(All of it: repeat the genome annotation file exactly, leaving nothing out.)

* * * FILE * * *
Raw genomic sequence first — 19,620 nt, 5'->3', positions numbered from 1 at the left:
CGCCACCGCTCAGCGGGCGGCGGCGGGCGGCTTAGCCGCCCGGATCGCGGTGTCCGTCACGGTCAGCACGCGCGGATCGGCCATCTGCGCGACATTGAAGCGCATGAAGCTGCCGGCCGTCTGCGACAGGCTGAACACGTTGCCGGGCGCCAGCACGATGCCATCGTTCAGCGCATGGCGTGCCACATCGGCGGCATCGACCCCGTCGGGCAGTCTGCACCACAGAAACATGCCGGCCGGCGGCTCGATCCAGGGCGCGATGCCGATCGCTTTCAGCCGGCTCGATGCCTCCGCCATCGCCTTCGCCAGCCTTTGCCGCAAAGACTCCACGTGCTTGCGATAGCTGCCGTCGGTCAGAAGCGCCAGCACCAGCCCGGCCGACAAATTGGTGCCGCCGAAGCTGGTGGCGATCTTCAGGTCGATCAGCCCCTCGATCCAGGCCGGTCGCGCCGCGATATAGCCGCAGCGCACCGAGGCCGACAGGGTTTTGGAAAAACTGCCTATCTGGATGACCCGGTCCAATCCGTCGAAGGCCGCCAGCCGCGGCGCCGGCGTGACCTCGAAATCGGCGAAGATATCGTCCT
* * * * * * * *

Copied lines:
Raw genomic sequence first — 19,620 nt, 5'->3', positions numbered from 1 at the left:
CGCCACCGCTCAGCGGGCGGCGGCGGGCGGCTTAGCCGCCCGGATCGCGGTGTCCGTCACGGTCAGCACGCGCGGATCGGCCATCTGCGCGACATTGAAGCGCATGAAGCTGCCGGCCGTCTGCGACAGGCTGAACACGTTGCCGGGCGCCAGCACGATGCCATCGTTCAGCGCATGGCGTGCCACATCGGCGGCATCGACCCCGTCGGGCAGTCTGCACCACAGAAACATGCCGGCCGGCGGCTCGATCCAGGGCGCGATGCCGATCGCTTTCAGCCGGCTCGATGCCTCCGCCATCGCCTTCGCCAGCCTTTGCCGCAAAGACTCCACGTGCTTGCGATAGCTGCCGTCGGTCAGAAGCGCCAGCACCAGCCCGGCCGACAAATTGGTGCCGCCGAAGCTGGTGGCGATCTTCAGGTCGATCAGCCCCTCGATCCAGGCCGGTCGCGCCGCGATATAGCCGCAGCGCACCGAGGCCGACAGGGTTTTGGAAAAACTGCCTATCTGGATGACCCGGTCCAATCCGTCGAAGGCCGCCAGCCGCGGCGCCGGCGTGACCTCGAAATCGGCGAAGATATCGTCCT